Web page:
Acts 10:34a, 37-43; 1 Cor. 5:6b-8; Jn. 20:1-9
While John names only Mary Magdalene going to the tomb early at dawn, and Mathew names another Mary with her, Mark would name Salome, and Luke would name Joanna as a third witness at the tomb. While all the other evangelists would narrate post resurrection apparitions, Mark would end his gospel with the statement of the angel to the women, who out of fear told no one.
Let us reflect on three points: a) the women bought perfumed oils intending to go and anoint Jesus; b) the angel’s word “he has risen; he is not here”; c) they were afraid, trembling, astonished.
The book of Sirach 7:33 says, “withold not your kindness from the dead.” The Old Testament gives three examples of this kindness for the dead. 2 Sam 21:13-14 narrates how David collected the remains of Saul and Jonathan and gave them proper burial. Tobit (1:17-20) narrates how he would bury the dead and was persecuted for it; but Raphael told him (12:12-13) that his acts of mercy were pleasing to Yahweh. 2 Macc 12:42-46 tells how Judas sent money to Jerusalem to provide for expiatory sacrifice for those who died in battle.
On the afternoon of Friday everybody was in a hurry for the celebration of the Passover Sabbath which started at sundown. Thus the burial rites for Jesus seemed incomplete for these women. Saturday at sundown, when the Sabbath ended, they already bought perfumed oils planning to go to the tomb early the next morning. All their thought was to fulfill their duties for the dead. Their love for the Master was such that they wanted to serve him even in death.
Their respect for the dead was confined within the thought world of Israel. The coming back to life of the dead in the Old Testament and in the life of Jesus were reanimation properly so called. In 1 Kgs 17:17-24 Elijah raised to life the son of the widow at Zarephath. 2 Kgs 4:19-37, Elisha raised to life the son of the Shunamite. Even in death Elisha’s bones raised a dead man to life (2 Kgs 13:20-21). In the New Testament, Jesus raised the daughter of Jairus, the son of the widow of Naim, and Lazarus. These were simply brought back to earthly life. The concept of a glorious resurrection was unknown. Ps 16 suggests that the just receives the ‘fullness of joy in your presence”; Ps 49 asserts that Yahweh ‘will redeem me… by receiving me’. The ‘how’ is not discussed. Dan 12:2 claims that the dead ‘shall awake, some shall live forever’ and ‘you shall rise for your reward at the end of days’. Wis 3:6 says God ‘took them to himself’ and in v49 ‘the faithful shall abide with him in love’. This ‘abiding with God’ is not a consequence of man’s nature, but is God’s gift to the just. It is 2 Macc 7 that speaks explicitly of resurrection with physical restoration of lost limbs. Thus v9 ‘the King of the world will raise us up to live again forever’; v11 “It was from Heaven that I received these; … from him I hope to receive them again.” It must be noted that 2 Macc is rejected from the Jewish canon and was not read in the synagogues.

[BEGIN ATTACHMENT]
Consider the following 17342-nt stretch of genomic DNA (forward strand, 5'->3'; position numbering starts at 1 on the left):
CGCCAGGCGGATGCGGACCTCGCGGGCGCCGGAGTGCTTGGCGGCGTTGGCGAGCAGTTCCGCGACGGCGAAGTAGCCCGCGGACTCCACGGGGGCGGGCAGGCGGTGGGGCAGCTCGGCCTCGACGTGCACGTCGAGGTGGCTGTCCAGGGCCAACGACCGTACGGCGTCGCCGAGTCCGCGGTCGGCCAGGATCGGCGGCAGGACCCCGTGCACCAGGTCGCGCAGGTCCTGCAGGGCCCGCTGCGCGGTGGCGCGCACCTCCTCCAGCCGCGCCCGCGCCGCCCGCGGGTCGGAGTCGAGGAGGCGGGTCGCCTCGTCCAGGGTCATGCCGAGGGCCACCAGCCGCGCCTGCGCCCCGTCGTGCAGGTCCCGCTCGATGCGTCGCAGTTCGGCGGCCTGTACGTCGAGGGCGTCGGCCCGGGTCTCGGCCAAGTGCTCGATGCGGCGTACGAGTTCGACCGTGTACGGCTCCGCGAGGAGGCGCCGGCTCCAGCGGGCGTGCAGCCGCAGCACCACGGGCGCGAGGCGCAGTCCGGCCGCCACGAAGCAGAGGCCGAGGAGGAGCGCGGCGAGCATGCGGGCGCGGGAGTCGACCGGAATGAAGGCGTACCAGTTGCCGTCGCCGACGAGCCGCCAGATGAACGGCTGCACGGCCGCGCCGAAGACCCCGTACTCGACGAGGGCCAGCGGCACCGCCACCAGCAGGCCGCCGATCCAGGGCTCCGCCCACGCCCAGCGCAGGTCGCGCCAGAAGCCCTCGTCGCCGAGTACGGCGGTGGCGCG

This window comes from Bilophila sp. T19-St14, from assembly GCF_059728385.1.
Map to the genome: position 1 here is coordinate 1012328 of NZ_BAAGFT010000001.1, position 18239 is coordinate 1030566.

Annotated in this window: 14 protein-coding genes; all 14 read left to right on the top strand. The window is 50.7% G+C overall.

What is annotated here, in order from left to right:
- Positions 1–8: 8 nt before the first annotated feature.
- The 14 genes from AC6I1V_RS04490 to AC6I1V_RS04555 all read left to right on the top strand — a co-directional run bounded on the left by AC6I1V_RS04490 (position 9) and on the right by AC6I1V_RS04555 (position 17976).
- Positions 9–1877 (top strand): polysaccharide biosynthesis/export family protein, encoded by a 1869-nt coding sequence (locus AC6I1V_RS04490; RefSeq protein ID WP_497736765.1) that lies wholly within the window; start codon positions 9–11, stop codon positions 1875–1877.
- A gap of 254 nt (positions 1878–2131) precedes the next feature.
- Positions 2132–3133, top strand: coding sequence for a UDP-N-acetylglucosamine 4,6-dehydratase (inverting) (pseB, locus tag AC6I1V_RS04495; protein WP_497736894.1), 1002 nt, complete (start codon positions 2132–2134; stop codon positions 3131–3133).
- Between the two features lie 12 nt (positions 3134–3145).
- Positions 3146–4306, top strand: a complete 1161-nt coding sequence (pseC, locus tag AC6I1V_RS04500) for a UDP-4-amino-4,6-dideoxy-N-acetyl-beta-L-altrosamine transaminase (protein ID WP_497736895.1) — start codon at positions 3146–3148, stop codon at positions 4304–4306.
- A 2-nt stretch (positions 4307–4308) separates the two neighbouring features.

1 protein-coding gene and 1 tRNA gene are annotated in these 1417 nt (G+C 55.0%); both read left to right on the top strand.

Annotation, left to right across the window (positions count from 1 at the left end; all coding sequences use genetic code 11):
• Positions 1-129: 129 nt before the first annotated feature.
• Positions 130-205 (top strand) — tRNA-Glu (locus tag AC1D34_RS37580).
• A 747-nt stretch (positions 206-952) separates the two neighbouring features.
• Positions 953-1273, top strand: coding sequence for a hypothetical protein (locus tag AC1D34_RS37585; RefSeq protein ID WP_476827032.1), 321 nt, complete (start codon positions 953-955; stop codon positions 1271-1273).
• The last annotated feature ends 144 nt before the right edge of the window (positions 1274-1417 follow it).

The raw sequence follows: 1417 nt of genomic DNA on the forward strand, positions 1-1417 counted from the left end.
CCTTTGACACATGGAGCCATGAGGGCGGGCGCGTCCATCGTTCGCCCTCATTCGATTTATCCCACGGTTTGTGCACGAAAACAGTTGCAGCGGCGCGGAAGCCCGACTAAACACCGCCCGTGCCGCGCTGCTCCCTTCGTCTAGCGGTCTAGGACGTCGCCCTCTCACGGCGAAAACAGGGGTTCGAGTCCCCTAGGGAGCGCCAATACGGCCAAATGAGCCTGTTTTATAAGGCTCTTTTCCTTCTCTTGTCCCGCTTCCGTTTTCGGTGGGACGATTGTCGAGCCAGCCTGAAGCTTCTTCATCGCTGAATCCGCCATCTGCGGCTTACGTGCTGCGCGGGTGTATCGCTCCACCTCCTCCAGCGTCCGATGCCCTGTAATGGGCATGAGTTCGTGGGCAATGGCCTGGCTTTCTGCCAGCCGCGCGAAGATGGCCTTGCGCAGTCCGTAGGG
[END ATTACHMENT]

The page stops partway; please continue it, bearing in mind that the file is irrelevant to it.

The full concept of resurrection will only be understood with Jesus’ own rising from the dead; he could be seen, heard and touched, could eat and yet penetrate through walls and ascend to heaven. It should be noted that life after death was not known in early Israel. Even the Psalms and the Wisdom literature conceived that retribution was only in this life. The books of Job and Qoheleth attest that Israel could not understand the suffering of the just, since everything ends up in death and the wicked do not suffer for their sins.
It is, therefore, clear why the women were afraid, trembling, astonished, even bewildered when they were told that ‘he is not here; he is risen.’ If they told anyone they were sure not to be believed. Furthermore, holy fear and reverence was still echoing among the early Christians when Mark wrote his Gospel, a typical reaction to the supernatural.
Each evangelist presents an angel or two who gives the message: “he is not here; he is risen”. The angel gives an inspired explanation of the event. The solemn interpretation of these facts by an authorized and acknowledged messenger from heaven was more than enough. The angelic witness is stronger than any human witness. The empty tomb is only a visible confirmation of what they have heard from the heavenly messenger. It is the angel’s message that is the basis for their conviction of the resurrection. What has occurred is a supernatural event; the body was not stolen but is truly risen. The interpretation of the fact of the empty tomb was given by the angel; that is the strong foundation of the Good News. Exhortation. 1) We are an Easter People! We do have our share in the Good Friday, but life does not remain there. At every dying to self, there is a joyful resurrection, for we grow into maturity in Christ. 2) Death is not the end of life. Beyond death life goes on for all eternity. Therefore, death is part of life, a doorway to a better life, life with our heavenly Father. 3) Death is a homecoming (Jn 14:1-4), because Jesus is taking us back to the eternal mansions. We will be like Jesus risen from the dead going back home to our Father. 4) Prepare for death psychologically and spiritually, facing it with Christian hope in the resurrection. 5) Pray for the dead. Practice the corporal work of mercy of burying the dead and consoling the relatives of the dead. “We are an Easter People.”